A baby girl is brought to the office because her mother is concerned over the growing strawberry hemangioma on her face. Her mother is reassured that most of these childhood hemangiomas regress over time and that there is no need for immediate treatment (Figure 93-1).
Strawberry hemangioma on the face causing no functional problems. Treatment is reassurance and watchful waiting. (Used with permission from Richard P. Usatine, MD.)
Hemangiomas are the most common benign tumors of infancy. They can be problematic if they block vision or interfere with any vital function. Most hemangiomas are small and of cosmetic concern only.
Infantile hemangiomas, angiomas. Strawberry hemangiomas are also called superficial hemangiomas of infancy. Cavernous hemangiomas are also called deep hemangiomas of infancy.
Approximately 30 percent of hemangiomas are present at birth; the other 70 percent appear within the first few weeks of life.
Hemangiomas occur more commonly in fair-skinned, premature, female infants. In one study, the mothers of children with hemangiomas are of higher maternal age, have a higher incidence of preeclampsia and placenta previa, and are more likely to have had multiple gestation pregnancies.1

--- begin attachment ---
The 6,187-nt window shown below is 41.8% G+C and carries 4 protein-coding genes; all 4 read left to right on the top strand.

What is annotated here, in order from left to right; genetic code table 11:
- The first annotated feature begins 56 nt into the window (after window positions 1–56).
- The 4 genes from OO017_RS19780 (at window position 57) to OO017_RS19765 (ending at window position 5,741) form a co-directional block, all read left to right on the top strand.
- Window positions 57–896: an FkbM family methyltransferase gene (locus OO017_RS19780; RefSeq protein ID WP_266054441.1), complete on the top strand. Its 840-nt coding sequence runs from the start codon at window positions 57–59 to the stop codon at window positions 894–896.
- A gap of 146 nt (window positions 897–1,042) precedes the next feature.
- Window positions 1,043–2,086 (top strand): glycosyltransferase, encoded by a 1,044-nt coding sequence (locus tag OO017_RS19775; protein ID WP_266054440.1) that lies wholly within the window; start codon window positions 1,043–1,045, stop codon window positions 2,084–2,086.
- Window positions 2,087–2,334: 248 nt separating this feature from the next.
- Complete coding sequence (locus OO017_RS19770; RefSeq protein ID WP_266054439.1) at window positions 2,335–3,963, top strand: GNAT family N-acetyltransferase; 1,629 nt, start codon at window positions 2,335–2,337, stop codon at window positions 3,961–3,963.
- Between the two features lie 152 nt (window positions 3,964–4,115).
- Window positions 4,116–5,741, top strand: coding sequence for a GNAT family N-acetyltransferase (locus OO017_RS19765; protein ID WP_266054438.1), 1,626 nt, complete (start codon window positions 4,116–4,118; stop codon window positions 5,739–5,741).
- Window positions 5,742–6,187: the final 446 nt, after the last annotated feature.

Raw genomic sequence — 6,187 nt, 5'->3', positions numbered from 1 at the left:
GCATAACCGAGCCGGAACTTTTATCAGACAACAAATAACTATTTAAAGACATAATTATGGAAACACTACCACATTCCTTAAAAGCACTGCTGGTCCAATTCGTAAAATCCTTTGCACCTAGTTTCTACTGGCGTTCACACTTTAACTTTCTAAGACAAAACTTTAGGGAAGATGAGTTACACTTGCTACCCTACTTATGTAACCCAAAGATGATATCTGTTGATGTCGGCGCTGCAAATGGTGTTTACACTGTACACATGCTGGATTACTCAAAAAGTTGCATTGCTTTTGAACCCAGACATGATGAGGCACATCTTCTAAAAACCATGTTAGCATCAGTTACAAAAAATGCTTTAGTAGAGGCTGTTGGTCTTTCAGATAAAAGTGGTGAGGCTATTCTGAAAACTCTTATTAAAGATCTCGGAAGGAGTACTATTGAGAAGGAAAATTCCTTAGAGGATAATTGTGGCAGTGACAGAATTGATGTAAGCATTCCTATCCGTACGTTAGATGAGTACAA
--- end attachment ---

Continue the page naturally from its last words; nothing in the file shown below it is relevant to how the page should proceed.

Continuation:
There is an increased incidence of vascular anomalies in the families of children born with hemangiomas.1
The data are mixed as to whether chorionic villus sampling may play a role in the formation of hemangiomas.1
Females are affected more often than males (2.4:1).1
Etiology and Pathophysiology
Hemangiomas consist of an abnormally dense group of dilated blood vessels. Most childhood hemangiomas are thought to occur sporadically.
Hemangiomas are characterized by an initial phase of rapid proliferation, followed by spontaneous and slow involution, often leading to complete regression. Most childhood hemangiomas are small and innocuous, but some grow to threaten a particular function (Figure 93-2) or even life.
Rapid growth during the first month of life is the historical hallmark of hemangiomas, when rapidly dividing endothelial cells are responsible for the enlargement of these lesions. The hemangiomas become elevated and may take on numerous morphologies (dome-shaped, lobulated, plaque-like, and/or tumoral). The proliferation phase occurs during the first year, with most growth taking place during the first 6 months of life. Proliferation then slows and the hemangioma begins to involute.
The involutional phase may be rapid or prolonged. No specific feature has been identified in explaining the rate or completeness of involution. However, in one type of hemangioma, the rapidly involuting congenital hemangioma, the proliferation phase occurs entirely in utero such that the lesion is fully developed at birth, followed by complete involution during the second year of life.1
A good rule of thumb is 50 percent of childhood hemangiomas ...
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